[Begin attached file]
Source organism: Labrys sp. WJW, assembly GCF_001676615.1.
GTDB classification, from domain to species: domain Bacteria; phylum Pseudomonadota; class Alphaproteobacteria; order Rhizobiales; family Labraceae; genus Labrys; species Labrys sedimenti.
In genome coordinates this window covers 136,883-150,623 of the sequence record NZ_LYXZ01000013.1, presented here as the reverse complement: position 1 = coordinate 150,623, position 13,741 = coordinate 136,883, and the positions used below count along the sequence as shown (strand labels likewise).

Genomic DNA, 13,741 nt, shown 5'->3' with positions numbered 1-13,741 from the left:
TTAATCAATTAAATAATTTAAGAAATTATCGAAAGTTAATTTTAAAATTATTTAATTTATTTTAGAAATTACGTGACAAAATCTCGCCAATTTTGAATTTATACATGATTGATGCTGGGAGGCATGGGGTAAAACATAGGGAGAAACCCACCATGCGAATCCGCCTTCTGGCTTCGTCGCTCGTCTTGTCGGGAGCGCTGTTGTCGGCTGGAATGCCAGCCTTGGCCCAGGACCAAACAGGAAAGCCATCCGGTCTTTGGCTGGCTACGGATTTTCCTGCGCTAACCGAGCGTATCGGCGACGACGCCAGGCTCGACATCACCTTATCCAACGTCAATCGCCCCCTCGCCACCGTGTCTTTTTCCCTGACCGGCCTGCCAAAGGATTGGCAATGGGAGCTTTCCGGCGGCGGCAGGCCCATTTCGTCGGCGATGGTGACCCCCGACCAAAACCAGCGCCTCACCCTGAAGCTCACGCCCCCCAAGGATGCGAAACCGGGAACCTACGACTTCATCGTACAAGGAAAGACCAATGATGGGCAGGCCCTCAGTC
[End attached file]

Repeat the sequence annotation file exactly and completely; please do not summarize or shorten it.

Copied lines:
Source organism: Labrys sp. WJW, assembly GCF_001676615.1.
GTDB classification, from domain to species: domain Bacteria; phylum Pseudomonadota; class Alphaproteobacteria; order Rhizobiales; family Labraceae; genus Labrys; species Labrys sedimenti.
In genome coordinates this window covers 136,883-150,623 of the sequence record NZ_LYXZ01000013.1, presented here as the reverse complement: position 1 = coordinate 150,623, position 13,741 = coordinate 136,883, and the positions used below count along the sequence as shown (strand labels likewise).

Genomic DNA, 13,741 nt, shown 5'->3' with positions numbered 1-13,741 from the left:
TTAATCAATTAAATAATTTAAGAAATTATCGAAAGTTAATTTTAAAATTATTTAATTTATTTTAGAAATTACGTGACAAAATCTCGCCAATTTTGAATTTATACATGATTGATGCTGGGAGGCATGGGGTAAAACATAGGGAGAAACCCACCATGCGAATCCGCCTTCTGGCTTCGTCGCTCGTCTTGTCGGGAGCGCTGTTGTCGGCTGGAATGCCAGCCTTGGCCCAGGACCAAACAGGAAAGCCATCCGGTCTTTGGCTGGCTACGGATTTTCCTGCGCTAACCGAGCGTATCGGCGACGACGCCAGGCTCGACATCACCTTATCCAACGTCAATCGCCCCCTCGCCACCGTGTCTTTTTCCCTGACCGGCCTGCCAAAGGATTGGCAATGGGAGCTTTCCGGCGGCGGCAGGCCCATTTCGTCGGCGATGGTGACCCCCGACCAAAACCAGCGCCTCACCCTGAAGCTCACGCCCCCCAAGGATGCGAAACCGGGAACCTACGACTTCATCGTACAAGGAAAGACCAATGATGGGCAGGCCCTCAGTC